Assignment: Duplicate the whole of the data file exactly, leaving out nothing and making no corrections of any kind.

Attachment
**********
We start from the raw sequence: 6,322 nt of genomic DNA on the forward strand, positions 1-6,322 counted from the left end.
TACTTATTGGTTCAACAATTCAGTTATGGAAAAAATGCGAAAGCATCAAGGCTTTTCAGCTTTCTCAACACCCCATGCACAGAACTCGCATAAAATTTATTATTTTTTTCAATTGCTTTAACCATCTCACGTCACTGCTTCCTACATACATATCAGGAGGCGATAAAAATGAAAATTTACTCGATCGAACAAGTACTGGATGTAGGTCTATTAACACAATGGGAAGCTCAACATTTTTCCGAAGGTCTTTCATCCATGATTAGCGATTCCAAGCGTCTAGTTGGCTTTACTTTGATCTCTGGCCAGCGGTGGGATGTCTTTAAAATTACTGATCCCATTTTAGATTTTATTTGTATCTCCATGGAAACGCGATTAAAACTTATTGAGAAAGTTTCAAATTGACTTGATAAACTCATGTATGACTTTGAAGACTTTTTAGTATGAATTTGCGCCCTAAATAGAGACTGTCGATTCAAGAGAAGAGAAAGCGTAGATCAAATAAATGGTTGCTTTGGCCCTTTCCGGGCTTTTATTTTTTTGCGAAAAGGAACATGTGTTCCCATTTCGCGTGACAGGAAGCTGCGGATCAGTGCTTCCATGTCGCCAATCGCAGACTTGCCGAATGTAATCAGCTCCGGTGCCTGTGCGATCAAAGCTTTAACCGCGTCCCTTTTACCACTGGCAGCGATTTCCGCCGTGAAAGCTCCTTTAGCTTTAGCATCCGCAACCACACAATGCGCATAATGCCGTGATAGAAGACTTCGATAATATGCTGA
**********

We start from the raw sequence: 6,322 nt of genomic DNA on the forward strand, positions 1-6,322 counted from the left end.
TACTTATTGGTTCAACAATTCAGTTATGGAAAAAATGCGAAAGCATCAAGGCTTTTCAGCTTTCTCAACACCCCATGCACAGAACTCGCATAAAATTTATTATTTTTTTCAATTGCTTTAACCATCTCACGTCACTGCTTCCTACATACATATCAGGAGGCGATAAAAATGAAAATTTACTCGATCGAACAAGTACTGGATGTAGGTCTATTAACACAATGGGAAGCTCAACATTTTTCCGAAGGTCTTTCATCCATGATTAGCGATTCCAAGCGTCTAGTTGGCTTTACTTTGATCTCTGGCCAGCGGTGGGATGTCTTTAAAATTACTGATCCCATTTTAGATTTTATTTGTATCTCCATGGAAACGCGATTAAAACTTATTGAGAAAGTTTCAAATTGACTTGATAAACTCATGTATGACTTTGAAGACTTTTTAGTATGAATTTGCGCCCTAAATAGAGACTGTCGATTCAAGAGAAGAGAAAGCGTAGATCAAATAAATGGTTGCTTTGGCCCTTTCCGGGCTTTTATTTTTTTGCGAAAAGGAACATGTGTTCCCATTTCGCGTGACAGGAAGCTGCGGATCAGTGCTTCCATGTCGCCAATCGCAGACTTGCCGAATGTAATCAGCTCCGGTGCCTGTGCGATCAAAGCTTTAACCGCGTCCCTTTTACCACTGGCAGCGATTTCCGCCGTGAAAGCTCCTTTAGCTTTAGCATCCGCAACCACACAATGCGCATAATGCCGTGATAGAAGACTTCGATAATATGCTGA